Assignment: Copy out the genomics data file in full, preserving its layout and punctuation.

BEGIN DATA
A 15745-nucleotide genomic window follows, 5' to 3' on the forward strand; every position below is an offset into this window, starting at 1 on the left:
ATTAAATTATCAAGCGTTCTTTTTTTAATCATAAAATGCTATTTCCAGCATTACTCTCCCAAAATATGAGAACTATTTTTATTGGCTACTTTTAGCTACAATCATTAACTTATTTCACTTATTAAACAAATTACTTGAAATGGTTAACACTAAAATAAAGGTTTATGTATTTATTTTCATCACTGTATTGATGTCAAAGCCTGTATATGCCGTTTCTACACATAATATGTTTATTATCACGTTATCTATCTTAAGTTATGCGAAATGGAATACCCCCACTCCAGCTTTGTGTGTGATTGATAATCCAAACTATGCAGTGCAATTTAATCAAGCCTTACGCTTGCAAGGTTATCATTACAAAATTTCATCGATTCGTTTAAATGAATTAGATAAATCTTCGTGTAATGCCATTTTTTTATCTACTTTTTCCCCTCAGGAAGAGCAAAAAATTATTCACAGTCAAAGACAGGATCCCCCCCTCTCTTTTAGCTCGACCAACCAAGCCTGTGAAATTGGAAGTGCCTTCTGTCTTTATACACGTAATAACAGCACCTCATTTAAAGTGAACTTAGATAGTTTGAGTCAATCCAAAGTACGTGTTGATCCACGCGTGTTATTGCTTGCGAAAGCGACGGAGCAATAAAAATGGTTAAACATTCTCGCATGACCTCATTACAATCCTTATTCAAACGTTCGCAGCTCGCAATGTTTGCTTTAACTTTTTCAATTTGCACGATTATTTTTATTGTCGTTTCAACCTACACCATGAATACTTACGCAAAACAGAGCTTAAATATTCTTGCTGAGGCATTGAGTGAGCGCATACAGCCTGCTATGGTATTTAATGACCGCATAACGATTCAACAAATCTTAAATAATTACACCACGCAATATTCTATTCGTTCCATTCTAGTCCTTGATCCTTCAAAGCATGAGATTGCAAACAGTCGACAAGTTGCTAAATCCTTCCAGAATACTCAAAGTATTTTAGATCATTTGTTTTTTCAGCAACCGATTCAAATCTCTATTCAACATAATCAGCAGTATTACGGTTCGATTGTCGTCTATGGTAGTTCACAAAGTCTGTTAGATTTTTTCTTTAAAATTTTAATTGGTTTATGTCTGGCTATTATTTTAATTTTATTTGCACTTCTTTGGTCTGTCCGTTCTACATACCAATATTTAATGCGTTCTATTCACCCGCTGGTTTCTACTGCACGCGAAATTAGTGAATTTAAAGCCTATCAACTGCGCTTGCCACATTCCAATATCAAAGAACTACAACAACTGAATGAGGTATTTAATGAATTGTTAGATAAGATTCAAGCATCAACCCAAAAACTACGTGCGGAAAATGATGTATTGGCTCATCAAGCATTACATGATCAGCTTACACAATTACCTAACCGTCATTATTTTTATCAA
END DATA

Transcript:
A 15745-nucleotide genomic window follows, 5' to 3' on the forward strand; every position below is an offset into this window, starting at 1 on the left:
ATTAAATTATCAAGCGTTCTTTTTTTAATCATAAAATGCTATTTCCAGCATTACTCTCCCAAAATATGAGAACTATTTTTATTGGCTACTTTTAGCTACAATCATTAACTTATTTCACTTATTAAACAAATTACTTGAAATGGTTAACACTAAAATAAAGGTTTATGTATTTATTTTCATCACTGTATTGATGTCAAAGCCTGTATATGCCGTTTCTACACATAATATGTTTATTATCACGTTATCTATCTTAAGTTATGCGAAATGGAATACCCCCACTCCAGCTTTGTGTGTGATTGATAATCCAAACTATGCAGTGCAATTTAATCAAGCCTTACGCTTGCAAGGTTATCATTACAAAATTTCATCGATTCGTTTAAATGAATTAGATAAATCTTCGTGTAATGCCATTTTTTTATCTACTTTTTCCCCTCAGGAAGAGCAAAAAATTATTCACAGTCAAAGACAGGATCCCCCCCTCTCTTTTAGCTCGACCAACCAAGCCTGTGAAATTGGAAGTGCCTTCTGTCTTTATACACGTAATAACAGCACCTCATTTAAAGTGAACTTAGATAGTTTGAGTCAATCCAAAGTACGTGTTGATCCACGCGTGTTATTGCTTGCGAAAGCGACGGAGCAATAAAAATGGTTAAACATTCTCGCATGACCTCATTACAATCCTTATTCAAACGTTCGCAGCTCGCAATGTTTGCTTTAACTTTTTCAATTTGCACGATTATTTTTATTGTCGTTTCAACCTACACCATGAATACTTACGCAAAACAGAGCTTAAATATTCTTGCTGAGGCATTGAGTGAGCGCATACAGCCTGCTATGGTATTTAATGACCGCATAACGATTCAACAAATCTTAAATAATTACACCACGCAATATTCTATTCGTTCCATTCTAGTCCTTGATCCTTCAAAGCATGAGATTGCAAACAGTCGACAAGTTGCTAAATCCTTCCAGAATACTCAAAGTATTTTAGATCATTTGTTTTTTCAGCAACCGATTCAAATCTCTATTCAACATAATCAGCAGTATTACGGTTCGATTGTCGTCTATGGTAGTTCACAAAGTCTGTTAGATTTTTTCTTTAAAATTTTAATTGGTTTATGTCTGGCTATTATTTTAATTTTATTTGCACTTCTTTGGTCTGTCCGTTCTACATACCAATATTTAATGCGTTCTATTCACCCGCTGGTTTCTACTGCACGCGAAATTAGTGAATTTAAAGCCTATCAACTGCGCTTGCCACATTCCAATATCAAAGAACTACAACAACTGAATGAGGTATTTAATGAATTGTTAGATAAGATTCAAGCATCAACCCAAAAACTACGTGCGGAAAATGATGTATTGGCTCATCAAGCATTACATGATCAGCTTACACAATTACCTAACCGTCATTATTTTTATCAA